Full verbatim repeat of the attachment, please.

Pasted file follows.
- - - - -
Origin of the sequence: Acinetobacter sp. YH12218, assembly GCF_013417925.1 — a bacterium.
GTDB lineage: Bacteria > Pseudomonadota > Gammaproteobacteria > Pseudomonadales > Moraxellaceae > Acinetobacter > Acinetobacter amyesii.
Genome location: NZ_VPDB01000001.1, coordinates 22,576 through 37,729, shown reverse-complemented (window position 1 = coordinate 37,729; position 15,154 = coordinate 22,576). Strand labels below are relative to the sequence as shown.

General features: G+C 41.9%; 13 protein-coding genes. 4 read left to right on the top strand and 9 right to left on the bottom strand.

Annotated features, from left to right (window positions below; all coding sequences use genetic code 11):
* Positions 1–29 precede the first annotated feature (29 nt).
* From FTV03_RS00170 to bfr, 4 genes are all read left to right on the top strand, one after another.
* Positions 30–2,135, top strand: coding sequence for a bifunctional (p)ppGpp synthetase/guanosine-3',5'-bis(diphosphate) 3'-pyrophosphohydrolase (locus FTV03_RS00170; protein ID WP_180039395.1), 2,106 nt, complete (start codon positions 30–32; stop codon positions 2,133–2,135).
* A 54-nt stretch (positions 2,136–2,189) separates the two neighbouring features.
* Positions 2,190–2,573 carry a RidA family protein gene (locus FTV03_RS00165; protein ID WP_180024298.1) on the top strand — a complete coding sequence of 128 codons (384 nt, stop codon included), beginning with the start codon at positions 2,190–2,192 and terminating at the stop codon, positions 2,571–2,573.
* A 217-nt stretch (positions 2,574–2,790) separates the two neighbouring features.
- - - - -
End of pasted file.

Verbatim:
Origin of the sequence: Acinetobacter sp. YH12218, assembly GCF_013417925.1 — a bacterium.
GTDB lineage: Bacteria > Pseudomonadota > Gammaproteobacteria > Pseudomonadales > Moraxellaceae > Acinetobacter > Acinetobacter amyesii.
Genome location: NZ_VPDB01000001.1, coordinates 22,576 through 37,729, shown reverse-complemented (window position 1 = coordinate 37,729; position 15,154 = coordinate 22,576). Strand labels below are relative to the sequence as shown.

General features: G+C 41.9%; 13 protein-coding genes. 4 read left to right on the top strand and 9 right to left on the bottom strand.

Annotated features, from left to right (window positions below; all coding sequences use genetic code 11):
* Positions 1–29 precede the first annotated feature (29 nt).
* From FTV03_RS00170 to bfr, 4 genes are all read left to right on the top strand, one after another.
* Positions 30–2,135, top strand: coding sequence for a bifunctional (p)ppGpp synthetase/guanosine-3',5'-bis(diphosphate) 3'-pyrophosphohydrolase (locus FTV03_RS00170; protein ID WP_180039395.1), 2,106 nt, complete (start codon positions 30–32; stop codon positions 2,133–2,135).
* A 54-nt stretch (positions 2,136–2,189) separates the two neighbouring features.
* Positions 2,190–2,573 carry a RidA family protein gene (locus FTV03_RS00165; protein ID WP_180024298.1) on the top strand — a complete coding sequence of 128 codons (384 nt, stop codon included), beginning with the start codon at positions 2,190–2,192 and terminating at the stop codon, positions 2,571–2,573.
* A 217-nt stretch (positions 2,574–2,790) separates the two neighbouring features.